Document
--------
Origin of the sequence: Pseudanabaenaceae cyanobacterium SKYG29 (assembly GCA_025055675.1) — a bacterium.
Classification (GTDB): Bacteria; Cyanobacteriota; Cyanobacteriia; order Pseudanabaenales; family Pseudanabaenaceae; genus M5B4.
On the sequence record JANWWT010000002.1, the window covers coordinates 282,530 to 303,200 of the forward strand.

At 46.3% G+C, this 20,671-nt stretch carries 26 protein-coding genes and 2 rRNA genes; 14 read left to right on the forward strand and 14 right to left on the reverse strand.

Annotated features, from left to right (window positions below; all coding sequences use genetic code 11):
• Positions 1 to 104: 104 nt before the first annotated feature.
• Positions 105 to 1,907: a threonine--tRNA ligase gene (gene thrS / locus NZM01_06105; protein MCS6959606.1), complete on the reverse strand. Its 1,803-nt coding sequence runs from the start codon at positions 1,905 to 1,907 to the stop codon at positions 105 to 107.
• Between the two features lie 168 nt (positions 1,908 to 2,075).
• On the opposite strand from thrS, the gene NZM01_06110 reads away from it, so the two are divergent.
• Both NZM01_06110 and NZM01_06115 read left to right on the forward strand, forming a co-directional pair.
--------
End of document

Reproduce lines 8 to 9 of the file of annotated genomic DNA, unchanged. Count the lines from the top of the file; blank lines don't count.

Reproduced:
• Between the two features lie 168 nt (positions 1,908 to 2,075).
• On the opposite strand from thrS, the gene NZM01_06110 reads away from it, so the two are divergent.